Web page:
Everybody else is posting back-to-school pics. Why shouldn't I?

To post or not to post? That is the question. Here's everything you need to know to make the right call.

Love it or dread it - the first day of school brings big emotions. Whether you’ve been hanging out for it, or holding back the tears, it’s only natural to mark the occasion with a photo or video. 

Crisp uniforms, spotless backpacks, and fresh haircuts make for the perfect photo op. But when first-day pics go online, they can also provide the perfect opportunity for predators and paedophiles, warn Australian Federal Police. 

Most of us don’t really think about images as “information.” But to those seeking to target kids online, that’s exactly what they are. 

The reality is, any photo you post online contains an entire dossier of personal details: race, age group, gender, location information, potential health information and more. 

What’s more, the image of your child's face can be used for facial recognition, and location, either by visual information or geo-tagging.

Add a school uniform to the mix, and you're giving away your child's full name, race, gender, age, school name, grade and location - in addition to your own name.

From here, cybercriminals can and do locate information on the school's business hours and transport options. Are you getting the picture?

In a nutshell, why take the risk?

But wait, there's more ...

... because the risks just keep coming. 

According to the AFP, an increasing number of predators are assuming the identity of unsuspecting children - cutting and pasting the images parents may be tempted to post this week  -  to create fake social media accounts.

These convincing assumed personas are then used as a way to contact other kids to groom and exploit. 

AFP Commander for the Australian Centre To Counter Child Exploitation (ACCCE) Hilda Sirec said while it was normal for children and young teens to want to interact with people their own age online, predators “prey upon this”.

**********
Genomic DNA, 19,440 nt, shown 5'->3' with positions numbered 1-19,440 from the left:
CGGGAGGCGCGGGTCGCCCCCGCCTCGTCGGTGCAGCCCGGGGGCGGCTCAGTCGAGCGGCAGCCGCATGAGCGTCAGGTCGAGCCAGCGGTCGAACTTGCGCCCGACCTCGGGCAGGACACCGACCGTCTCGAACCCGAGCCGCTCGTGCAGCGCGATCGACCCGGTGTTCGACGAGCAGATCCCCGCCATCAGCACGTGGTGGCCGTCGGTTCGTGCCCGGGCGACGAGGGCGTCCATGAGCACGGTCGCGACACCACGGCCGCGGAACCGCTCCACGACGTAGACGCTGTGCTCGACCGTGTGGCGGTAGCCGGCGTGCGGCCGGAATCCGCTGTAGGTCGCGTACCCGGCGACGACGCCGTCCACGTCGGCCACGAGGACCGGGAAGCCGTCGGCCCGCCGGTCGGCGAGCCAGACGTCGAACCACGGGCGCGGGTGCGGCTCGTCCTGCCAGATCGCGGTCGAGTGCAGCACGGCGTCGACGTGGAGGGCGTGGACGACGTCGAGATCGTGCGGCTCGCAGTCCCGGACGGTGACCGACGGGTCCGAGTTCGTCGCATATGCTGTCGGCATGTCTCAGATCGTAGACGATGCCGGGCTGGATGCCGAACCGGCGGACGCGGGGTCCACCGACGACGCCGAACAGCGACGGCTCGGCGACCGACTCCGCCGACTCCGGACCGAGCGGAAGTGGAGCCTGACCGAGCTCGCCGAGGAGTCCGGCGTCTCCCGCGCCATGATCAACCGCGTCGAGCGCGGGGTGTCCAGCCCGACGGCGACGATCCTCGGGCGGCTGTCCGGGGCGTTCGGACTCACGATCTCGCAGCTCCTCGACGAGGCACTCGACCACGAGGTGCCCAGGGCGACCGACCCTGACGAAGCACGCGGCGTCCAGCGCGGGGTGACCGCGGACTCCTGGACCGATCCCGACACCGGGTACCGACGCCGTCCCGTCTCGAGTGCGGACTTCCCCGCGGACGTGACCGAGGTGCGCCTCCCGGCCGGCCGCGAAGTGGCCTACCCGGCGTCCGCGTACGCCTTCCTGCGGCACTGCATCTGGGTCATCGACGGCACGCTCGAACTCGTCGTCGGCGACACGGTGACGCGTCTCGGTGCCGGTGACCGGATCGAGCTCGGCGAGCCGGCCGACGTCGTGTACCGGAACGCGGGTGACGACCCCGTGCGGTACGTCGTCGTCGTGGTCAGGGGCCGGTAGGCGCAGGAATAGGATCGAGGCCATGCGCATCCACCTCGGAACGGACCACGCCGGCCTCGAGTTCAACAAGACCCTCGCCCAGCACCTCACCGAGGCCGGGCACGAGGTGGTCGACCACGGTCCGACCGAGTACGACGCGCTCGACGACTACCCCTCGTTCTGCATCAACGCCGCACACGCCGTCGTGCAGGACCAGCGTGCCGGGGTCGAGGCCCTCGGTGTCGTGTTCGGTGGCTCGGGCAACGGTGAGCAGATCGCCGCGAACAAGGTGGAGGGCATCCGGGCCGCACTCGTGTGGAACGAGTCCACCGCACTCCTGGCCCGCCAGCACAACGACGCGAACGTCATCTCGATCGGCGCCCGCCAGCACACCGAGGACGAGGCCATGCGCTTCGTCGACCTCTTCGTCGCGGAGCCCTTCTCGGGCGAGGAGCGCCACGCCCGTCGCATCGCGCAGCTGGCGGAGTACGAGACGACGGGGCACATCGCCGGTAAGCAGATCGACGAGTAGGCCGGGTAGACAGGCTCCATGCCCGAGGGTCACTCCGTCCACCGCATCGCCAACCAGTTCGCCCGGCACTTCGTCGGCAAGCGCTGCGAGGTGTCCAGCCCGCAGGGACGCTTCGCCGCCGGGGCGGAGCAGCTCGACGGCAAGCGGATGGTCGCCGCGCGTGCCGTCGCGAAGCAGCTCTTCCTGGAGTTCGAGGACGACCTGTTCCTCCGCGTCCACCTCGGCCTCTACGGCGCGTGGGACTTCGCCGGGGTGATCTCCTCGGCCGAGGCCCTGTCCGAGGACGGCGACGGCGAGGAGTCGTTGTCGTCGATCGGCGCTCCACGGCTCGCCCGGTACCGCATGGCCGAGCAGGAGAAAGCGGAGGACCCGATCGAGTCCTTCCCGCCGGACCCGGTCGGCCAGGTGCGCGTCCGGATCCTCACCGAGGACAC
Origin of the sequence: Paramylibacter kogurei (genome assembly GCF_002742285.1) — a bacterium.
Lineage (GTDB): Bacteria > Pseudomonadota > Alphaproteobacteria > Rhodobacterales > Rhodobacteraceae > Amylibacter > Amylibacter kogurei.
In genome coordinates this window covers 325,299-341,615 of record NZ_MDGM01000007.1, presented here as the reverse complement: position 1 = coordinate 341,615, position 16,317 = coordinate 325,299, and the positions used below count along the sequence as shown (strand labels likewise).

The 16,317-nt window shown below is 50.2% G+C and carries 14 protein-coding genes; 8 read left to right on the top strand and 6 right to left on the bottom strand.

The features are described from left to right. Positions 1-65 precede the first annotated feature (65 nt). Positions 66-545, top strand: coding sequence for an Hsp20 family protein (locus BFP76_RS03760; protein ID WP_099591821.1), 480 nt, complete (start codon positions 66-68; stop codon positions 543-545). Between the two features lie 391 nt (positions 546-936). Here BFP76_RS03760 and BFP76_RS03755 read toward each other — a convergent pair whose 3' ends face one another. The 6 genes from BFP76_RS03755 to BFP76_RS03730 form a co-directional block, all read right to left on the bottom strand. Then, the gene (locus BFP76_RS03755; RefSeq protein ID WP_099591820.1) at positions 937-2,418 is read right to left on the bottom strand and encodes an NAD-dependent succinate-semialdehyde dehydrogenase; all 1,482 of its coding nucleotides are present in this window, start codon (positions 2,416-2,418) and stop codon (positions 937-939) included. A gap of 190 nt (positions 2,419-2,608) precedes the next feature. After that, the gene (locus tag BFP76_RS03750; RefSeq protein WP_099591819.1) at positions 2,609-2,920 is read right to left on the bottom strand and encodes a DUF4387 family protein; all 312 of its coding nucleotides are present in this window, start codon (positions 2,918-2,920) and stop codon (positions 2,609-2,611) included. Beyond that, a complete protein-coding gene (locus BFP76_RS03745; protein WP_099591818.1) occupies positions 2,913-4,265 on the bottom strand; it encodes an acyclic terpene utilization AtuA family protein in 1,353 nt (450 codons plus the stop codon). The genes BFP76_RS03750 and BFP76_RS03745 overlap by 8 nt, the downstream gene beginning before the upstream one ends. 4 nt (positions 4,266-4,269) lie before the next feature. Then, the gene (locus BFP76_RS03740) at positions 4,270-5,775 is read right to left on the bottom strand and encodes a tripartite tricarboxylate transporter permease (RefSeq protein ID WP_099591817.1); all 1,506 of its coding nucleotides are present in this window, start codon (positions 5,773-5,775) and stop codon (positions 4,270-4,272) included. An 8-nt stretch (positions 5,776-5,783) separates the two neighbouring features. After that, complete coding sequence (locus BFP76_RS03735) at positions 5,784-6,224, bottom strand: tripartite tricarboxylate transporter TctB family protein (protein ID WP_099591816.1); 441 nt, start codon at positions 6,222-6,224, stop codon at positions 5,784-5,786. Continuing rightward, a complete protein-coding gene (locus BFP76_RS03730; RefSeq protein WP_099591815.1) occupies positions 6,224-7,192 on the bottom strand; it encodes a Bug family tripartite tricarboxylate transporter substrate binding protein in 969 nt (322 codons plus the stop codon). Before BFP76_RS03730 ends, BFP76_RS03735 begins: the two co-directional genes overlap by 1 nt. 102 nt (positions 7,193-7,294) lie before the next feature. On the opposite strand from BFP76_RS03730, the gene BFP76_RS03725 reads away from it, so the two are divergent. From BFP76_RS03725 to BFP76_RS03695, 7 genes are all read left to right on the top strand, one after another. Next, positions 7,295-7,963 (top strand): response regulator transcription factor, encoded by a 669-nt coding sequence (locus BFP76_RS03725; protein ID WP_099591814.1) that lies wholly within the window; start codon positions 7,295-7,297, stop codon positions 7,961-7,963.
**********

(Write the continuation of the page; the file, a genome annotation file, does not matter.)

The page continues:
Sound far-fetched? If only! 

A Melbourne man pleaded guilty to 25 charges of child exploitation this month, following an investigation by the AFP which found he had posed as a teen to gain the trust of victims. 

In May 2020, a Sydney man was convicted for having targeted 48 children, posing as a young girl to solicit images from kids. 

A WA man is currently facing 312 charges for similar alleged offences involving 285 alleged victims worldwide.

Think it through

We tell our kids to think before they post. We need to take our own good advice when it comes to posting school pics. 

The BAR method is one way to think it through:

  • B - BENEFIT: Will it benefit my child? 
  • A - ALTERNATIVE: Is there an alternative way to share the photo? 
  • R - RISK: Do the opportunities that come from posting the photo online outweigh the risks? 

Take action

  • If you believe a child is in imminent danger, call police triple-0 or visit your local police station.
  • If your child is experiencing issues online, it is essential to collect evidence - taking screenshots or photos of the content. Once you have collected your evidence, block and report on the app, site or platform where the issue occurred.

Online child sexual exploitation can be reported to the ACCCE or to Crime Stoppers on 1800 333 000.



 

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Topics: Cyber Bullying, Parental Controls, Screen time, Mobile Apps, Excessive Device Usage, online safety, Social Media, primary school, online privacy, school photos

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